Make a Volcano
Modified from Lava Layering
Children make repeated colorful “volcanic eruptions” using food coloring, vinegar, and baking soda. They trace the edges of each “lava flow” and apply a layer of Play-Doh to record its size and shape. They examine how later flows overlap earlier ones and how earlier flows influence the paths of the subsequent flows. They determine a volcano's history of eruptions based on the layering of different flows. Children examine images of lava flows on other planets and use their experience with the volcano model to interpret the flow history.
What's the Point?
- Lava flows can reveal a volcano's formation history.
- Almost every solid planet or moon has or once had volcanic activity.
- Models enable people to understand the horizontal and vertical pattern of lava flows.
- Interpreting images of volcanos on other planets provides insight into that planet's history.
For each group of 2 to 4 children:
- Images of volcanos and lava flows on Earth and other planets (or several sets so that the children can examine them). These could be in books or made into overheads. Good volcano images can be found for Tyrrhena Patera (Mars), Olympus Mons (Mars), Mount St. Helens, and the island of Hawai'i. (See also the images provided in the background section for this activity.)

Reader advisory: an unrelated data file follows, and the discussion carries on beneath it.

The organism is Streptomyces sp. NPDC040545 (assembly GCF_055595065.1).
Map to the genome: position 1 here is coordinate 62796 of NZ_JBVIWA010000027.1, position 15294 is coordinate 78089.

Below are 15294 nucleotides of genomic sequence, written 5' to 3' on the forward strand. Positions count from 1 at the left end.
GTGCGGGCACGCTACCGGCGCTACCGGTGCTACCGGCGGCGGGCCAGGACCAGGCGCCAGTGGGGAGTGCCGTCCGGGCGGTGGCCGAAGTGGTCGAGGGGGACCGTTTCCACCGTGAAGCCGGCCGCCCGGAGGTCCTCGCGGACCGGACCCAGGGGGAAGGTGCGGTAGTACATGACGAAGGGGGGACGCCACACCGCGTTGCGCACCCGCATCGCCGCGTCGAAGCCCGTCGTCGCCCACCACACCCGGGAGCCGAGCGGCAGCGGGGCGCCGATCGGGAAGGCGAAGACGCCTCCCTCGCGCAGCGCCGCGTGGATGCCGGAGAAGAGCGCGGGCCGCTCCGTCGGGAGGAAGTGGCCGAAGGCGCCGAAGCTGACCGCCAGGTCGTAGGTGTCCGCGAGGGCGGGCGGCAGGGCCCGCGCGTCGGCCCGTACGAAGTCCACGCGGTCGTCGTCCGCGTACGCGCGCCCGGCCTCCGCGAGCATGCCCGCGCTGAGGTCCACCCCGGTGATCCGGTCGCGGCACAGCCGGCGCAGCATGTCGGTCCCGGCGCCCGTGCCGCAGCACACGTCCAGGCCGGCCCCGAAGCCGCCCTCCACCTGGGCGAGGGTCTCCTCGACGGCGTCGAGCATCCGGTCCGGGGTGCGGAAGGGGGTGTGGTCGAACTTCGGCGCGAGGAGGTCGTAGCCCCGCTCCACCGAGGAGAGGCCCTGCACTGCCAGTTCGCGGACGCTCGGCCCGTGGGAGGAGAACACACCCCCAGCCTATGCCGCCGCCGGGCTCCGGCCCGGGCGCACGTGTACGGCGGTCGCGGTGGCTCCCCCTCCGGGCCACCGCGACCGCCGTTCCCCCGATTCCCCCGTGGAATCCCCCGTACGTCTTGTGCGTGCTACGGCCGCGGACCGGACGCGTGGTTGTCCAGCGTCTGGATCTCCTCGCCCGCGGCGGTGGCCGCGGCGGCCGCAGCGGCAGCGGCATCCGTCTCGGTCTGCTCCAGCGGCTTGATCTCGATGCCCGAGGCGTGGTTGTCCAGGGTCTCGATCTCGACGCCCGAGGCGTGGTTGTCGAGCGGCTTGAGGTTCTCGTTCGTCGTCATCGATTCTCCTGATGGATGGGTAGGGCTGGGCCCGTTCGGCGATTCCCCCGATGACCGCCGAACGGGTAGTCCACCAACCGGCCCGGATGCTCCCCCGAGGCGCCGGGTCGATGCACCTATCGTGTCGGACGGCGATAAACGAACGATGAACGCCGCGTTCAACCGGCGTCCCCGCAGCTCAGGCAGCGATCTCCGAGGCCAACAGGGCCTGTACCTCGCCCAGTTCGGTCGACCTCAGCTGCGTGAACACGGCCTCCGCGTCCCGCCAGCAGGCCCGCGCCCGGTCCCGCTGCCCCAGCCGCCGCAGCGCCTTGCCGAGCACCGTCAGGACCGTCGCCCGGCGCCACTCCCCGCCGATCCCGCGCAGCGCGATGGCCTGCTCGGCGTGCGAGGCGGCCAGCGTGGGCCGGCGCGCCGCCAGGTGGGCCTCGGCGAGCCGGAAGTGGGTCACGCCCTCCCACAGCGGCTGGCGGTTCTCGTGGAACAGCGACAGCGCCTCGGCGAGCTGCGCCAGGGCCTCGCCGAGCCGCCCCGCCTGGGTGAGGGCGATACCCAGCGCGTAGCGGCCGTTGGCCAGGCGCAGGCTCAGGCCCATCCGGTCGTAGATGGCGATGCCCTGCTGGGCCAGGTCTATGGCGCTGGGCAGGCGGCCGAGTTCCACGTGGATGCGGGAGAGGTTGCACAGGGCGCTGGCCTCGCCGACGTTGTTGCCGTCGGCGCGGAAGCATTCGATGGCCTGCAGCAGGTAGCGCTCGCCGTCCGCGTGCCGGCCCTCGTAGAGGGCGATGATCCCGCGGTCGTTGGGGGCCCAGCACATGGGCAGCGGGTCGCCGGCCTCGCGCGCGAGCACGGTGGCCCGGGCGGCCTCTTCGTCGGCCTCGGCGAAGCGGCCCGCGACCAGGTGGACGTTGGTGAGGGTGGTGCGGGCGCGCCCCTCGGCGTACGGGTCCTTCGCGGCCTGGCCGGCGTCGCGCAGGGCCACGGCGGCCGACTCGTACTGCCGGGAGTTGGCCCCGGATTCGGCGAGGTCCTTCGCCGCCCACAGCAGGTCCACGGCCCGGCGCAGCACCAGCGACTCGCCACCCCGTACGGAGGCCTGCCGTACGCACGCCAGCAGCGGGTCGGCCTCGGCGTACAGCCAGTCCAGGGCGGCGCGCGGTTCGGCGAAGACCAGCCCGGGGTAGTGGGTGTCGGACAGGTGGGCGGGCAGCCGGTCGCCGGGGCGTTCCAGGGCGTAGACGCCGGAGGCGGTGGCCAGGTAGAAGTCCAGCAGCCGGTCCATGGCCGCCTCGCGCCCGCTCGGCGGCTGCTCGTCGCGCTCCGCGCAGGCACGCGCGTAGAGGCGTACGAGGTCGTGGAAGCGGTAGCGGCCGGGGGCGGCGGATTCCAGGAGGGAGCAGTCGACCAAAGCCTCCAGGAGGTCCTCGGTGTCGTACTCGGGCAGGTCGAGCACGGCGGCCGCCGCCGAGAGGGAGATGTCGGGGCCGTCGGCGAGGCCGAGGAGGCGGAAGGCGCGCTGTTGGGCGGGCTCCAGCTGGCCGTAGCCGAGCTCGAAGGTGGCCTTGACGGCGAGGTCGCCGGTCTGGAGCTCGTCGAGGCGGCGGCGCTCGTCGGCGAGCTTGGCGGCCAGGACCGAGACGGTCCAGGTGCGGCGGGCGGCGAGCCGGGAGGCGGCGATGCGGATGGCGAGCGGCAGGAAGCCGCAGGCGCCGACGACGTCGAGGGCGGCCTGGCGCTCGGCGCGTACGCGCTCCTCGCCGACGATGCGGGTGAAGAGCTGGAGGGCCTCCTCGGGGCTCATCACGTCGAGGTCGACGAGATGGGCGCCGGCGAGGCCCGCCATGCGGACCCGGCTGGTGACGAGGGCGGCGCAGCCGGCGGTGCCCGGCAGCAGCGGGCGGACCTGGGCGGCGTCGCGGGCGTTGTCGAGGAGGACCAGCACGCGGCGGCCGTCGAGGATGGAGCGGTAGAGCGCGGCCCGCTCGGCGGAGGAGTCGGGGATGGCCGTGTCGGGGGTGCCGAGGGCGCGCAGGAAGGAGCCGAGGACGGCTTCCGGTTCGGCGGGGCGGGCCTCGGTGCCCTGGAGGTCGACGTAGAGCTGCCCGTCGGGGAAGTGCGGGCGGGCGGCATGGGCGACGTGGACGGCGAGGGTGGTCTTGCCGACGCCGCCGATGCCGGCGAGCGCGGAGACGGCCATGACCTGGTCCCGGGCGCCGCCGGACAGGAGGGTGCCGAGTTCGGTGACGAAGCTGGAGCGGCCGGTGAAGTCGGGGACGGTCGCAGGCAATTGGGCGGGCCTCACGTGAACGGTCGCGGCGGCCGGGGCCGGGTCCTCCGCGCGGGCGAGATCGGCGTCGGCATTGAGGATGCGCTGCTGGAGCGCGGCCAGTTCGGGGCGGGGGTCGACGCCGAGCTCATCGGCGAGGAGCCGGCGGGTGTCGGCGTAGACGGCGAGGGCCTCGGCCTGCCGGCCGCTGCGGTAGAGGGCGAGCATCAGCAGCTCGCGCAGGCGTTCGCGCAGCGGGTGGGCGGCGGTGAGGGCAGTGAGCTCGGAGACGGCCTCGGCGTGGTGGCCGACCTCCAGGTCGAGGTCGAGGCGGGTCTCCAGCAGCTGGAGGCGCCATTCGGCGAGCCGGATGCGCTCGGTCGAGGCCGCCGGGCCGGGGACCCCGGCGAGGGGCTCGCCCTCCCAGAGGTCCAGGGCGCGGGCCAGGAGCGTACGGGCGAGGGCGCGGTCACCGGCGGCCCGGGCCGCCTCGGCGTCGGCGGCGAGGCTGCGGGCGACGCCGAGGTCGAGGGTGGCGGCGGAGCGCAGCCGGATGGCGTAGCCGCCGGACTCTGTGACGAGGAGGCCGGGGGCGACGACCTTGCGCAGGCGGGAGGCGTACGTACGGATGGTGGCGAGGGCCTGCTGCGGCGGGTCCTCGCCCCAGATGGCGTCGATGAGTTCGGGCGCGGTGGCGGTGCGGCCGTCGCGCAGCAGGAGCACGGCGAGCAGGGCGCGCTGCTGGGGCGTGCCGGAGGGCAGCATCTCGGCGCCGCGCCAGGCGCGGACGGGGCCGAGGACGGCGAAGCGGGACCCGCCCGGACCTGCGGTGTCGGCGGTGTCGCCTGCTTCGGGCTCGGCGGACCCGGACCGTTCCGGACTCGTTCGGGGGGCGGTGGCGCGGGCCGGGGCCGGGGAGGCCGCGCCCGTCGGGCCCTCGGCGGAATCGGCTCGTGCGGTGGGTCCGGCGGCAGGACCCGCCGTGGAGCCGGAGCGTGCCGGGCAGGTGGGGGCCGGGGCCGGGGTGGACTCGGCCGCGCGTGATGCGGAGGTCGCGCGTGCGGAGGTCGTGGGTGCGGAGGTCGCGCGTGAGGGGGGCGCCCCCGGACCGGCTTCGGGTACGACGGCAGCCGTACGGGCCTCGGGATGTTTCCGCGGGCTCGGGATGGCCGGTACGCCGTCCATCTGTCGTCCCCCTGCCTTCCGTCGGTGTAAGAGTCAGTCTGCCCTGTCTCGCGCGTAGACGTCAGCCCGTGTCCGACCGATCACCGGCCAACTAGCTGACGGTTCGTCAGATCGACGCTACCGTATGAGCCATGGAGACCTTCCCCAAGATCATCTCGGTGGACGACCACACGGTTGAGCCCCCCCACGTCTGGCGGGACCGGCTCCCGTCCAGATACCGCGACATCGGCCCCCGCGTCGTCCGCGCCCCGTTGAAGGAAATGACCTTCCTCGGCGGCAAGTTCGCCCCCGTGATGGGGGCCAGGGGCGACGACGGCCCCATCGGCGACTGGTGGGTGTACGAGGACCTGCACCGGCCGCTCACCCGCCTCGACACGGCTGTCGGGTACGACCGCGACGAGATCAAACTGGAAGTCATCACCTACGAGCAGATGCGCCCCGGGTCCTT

For the facilitator:
- For each team, cut the top off one cup so that it stands approximately 2.5 centimeters (1 inch) tall.
- For each team, tape the poster paper to the poster board.
- In the center of the paper, tape the cup in place, with the opening facing up.
1. Have children examine images of volcanos and discuss what they know about volcanos.
- What is a volcano? (See background)
- What are some things that come out of a volcano? (lava, ash, water vapor, carbon dioxide, sulfur)
- Where are some volcanos on Earth located? (See background)
- Are there volcanos on other planets? (Nearly all the solid planets and moons have some volcanic activity in their history. Some, such as Earth, Venus, and Io are still active.)
- How can you tell volcanos and craters apart? (Volcanos have a central crater, raised rims, a circular central opening, and outer edges that are irregularly shaped though roughly circular. However, unlike craters, volcanos do not have ejecta or an internal central peak. Furthermore, they are raised features while impact craters are low/deep.)
- Does a single volcano form all at once or over a period of time, in stages? (Over time)
- What volcanic features provide hints that it formed in stages? (Stacks of lava layers)
2. Explain that teams will model lava flows from a homemade volcano. Invite them to examine the poster board with the attached cup. Ask: What does the cup represent? (A volcano)
3. Write the following questions on a board or chart paper so everyone can see them. The group will discuss them at the end of the activity, so teams should prepare answers as they work.
- Do all the flows occur on top of each other? (Not always)
- How do earlier flows influence the direction of later flows? (Later flows may flow off to the sides of the earlier ones)